Granted, it's hardly a done deal.  Most notably, Kennesaw State and Florida-Gulf Coast seem to be, at a bare minimum, looking at full-scholarship FCS football - if not FBS.  Time will tell if invites from, say, Conference USA are just pipe dreams or realistic goals for these two schools.

But all it would take is new non-scholarship programs at ETSU and North Florida to cause the earthquake that could break off the PFL into two distinct conferences - one which could be sponsored by the Atlantic Sun.


So then what happens then to the remaining schools of the PFL North?

Two of those schools - Butler and Valparaiso - come from the Horizon League in basketball.  I think you might have heard of Butler's basketball team - you know, the team that made the NCAA Finals two years in a row.

Of the existing Horizon schools, there is one school undergoing and actual feasibility studies on adding non-scholarship football (Cleveland State), another with a club team with FCS ambitions (Wright State), and another whose new stadium includes - um - goalpoasts (Detroit Mercy).

If all three sponsor non-scholarship football - and it looks realistic that that's the ambition for all three schools - then a possible nine-team non-scholarship league, sponsored by the Horizion League, seems extremely possible.

Why wouldn't the Horizon, fresh off their basketball success with Butler, look at FCS football conference sponsorship?  It seems a logical next step for their conference growth, especially if they get an autobid in the expanded FCS playoffs.

For the affiliates, little would change.  They'd still be coast to coast, with trips to San Diego and New York every other year, but the potential would be there for midwestern rivalries.  And Detroit Mercy's program is an historic one, that played big-time college football and won an unofficial national championship in the 1930s.

But they'd have the backing of an up-and-coming basketball conference - and a league that is improving its clout on the national scene.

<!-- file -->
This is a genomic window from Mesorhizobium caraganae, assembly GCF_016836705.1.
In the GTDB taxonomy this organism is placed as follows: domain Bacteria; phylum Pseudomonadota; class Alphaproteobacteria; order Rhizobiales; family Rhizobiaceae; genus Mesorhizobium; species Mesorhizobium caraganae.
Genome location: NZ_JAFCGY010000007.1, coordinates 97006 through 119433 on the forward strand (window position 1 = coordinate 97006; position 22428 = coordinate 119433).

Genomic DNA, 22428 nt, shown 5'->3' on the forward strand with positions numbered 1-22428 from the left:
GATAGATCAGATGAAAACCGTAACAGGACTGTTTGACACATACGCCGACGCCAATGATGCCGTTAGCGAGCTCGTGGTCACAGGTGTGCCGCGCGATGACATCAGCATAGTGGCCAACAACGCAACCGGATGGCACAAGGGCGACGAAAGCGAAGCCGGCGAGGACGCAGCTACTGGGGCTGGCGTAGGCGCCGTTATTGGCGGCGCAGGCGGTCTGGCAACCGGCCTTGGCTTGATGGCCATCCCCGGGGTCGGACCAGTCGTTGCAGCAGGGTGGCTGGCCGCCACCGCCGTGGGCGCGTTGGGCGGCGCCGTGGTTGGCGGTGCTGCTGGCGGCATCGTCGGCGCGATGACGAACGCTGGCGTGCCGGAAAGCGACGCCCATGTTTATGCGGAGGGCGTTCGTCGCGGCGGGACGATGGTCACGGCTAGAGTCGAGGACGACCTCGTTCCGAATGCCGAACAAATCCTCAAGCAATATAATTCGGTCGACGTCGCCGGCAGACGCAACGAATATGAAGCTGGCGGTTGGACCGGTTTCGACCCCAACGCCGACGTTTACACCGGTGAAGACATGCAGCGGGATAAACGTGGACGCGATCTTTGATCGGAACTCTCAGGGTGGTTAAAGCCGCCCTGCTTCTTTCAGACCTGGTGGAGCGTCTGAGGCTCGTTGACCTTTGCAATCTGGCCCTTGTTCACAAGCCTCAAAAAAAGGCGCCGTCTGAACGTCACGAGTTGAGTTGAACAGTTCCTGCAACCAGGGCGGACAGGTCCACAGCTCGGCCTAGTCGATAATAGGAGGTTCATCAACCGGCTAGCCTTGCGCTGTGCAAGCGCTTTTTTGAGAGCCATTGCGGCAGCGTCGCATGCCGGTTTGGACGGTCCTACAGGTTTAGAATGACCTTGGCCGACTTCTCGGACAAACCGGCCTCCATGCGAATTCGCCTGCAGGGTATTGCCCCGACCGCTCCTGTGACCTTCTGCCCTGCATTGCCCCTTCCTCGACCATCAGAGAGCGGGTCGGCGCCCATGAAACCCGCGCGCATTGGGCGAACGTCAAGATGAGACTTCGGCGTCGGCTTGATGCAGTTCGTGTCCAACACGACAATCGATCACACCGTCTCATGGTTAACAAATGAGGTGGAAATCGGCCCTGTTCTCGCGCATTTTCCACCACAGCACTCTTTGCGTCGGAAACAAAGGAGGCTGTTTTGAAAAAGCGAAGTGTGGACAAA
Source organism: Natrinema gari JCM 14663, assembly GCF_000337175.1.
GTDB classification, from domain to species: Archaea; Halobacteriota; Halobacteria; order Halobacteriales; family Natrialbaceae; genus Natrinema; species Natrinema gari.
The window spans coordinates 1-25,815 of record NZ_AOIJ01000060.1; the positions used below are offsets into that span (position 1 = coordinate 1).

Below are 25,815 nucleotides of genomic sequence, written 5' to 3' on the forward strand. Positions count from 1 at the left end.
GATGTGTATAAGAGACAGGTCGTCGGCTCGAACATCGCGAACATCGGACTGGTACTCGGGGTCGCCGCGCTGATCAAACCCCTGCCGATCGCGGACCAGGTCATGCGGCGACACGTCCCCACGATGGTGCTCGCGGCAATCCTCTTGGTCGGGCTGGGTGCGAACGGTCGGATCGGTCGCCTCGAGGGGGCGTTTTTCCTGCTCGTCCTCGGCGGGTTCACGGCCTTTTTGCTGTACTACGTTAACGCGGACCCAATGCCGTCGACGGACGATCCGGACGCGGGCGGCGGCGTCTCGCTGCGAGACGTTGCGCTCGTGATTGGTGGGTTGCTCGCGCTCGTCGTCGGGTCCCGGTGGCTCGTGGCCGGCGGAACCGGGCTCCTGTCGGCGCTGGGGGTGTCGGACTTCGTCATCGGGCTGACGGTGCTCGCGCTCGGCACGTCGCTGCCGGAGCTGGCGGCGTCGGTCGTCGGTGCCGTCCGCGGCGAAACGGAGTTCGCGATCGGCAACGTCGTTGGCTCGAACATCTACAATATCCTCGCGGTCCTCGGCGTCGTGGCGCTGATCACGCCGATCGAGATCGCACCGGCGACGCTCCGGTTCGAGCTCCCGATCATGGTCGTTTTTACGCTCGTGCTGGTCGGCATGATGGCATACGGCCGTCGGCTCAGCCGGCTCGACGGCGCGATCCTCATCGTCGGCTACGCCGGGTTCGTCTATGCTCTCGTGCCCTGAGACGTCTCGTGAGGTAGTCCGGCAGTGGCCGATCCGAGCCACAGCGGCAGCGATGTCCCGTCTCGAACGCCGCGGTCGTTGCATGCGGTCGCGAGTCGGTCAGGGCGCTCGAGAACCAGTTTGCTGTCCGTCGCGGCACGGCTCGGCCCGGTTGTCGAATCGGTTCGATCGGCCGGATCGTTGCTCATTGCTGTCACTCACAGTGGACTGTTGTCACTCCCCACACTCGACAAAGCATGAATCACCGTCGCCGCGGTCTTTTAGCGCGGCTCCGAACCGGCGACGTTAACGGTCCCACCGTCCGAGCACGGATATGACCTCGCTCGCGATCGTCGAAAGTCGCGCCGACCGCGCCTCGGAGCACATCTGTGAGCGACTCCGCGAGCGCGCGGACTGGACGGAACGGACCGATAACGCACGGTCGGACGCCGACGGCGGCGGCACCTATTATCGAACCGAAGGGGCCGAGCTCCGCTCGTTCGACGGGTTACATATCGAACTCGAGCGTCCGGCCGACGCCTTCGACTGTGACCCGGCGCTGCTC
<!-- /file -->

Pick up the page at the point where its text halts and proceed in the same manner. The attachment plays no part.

If a split happens, Horizon sponsorship makes an awful lot of sense for everyone involved.


Other ripple effects might happen as well.

Might Evansville, in the middle of all this conference alignment in non-scholarship football be tempted to re-start non-scholarship football?

Might Drake be tempted by all-sports membership in a new football-sponsoring Horizon League instead of the Missouri Valley for all other sports?  With five non-scholarship schools and the Horizon nudging up ahead of the Missouri Valley Conference in terms of hoops rankings, might the Bulldogs be tempted by their football vision - which seems more in line with their school than the full-scholarship football publics in the Missouri Valley?

Might Evansville be tempted as well, with a new non-scholarship football team?  And might Creighton be tempted to start things up, who last sponsored football in 1942?

Might High Point out of the Big South - whose chancellor said football was "inevitable" at the school - join the Atlantic Sun as a non-scholarship program?  Might Winthrop out of the Big South - whose students and alumni have also been asking about football - join them too?

In sum, might the actions of restarting football at two southern schools, joining a cross-country non-scholarship football league, be the early tremors of the formation of two new conferences and the beginnings of a realignment of midwest mid-major basketball conferences?

Maybe.  Just maybe.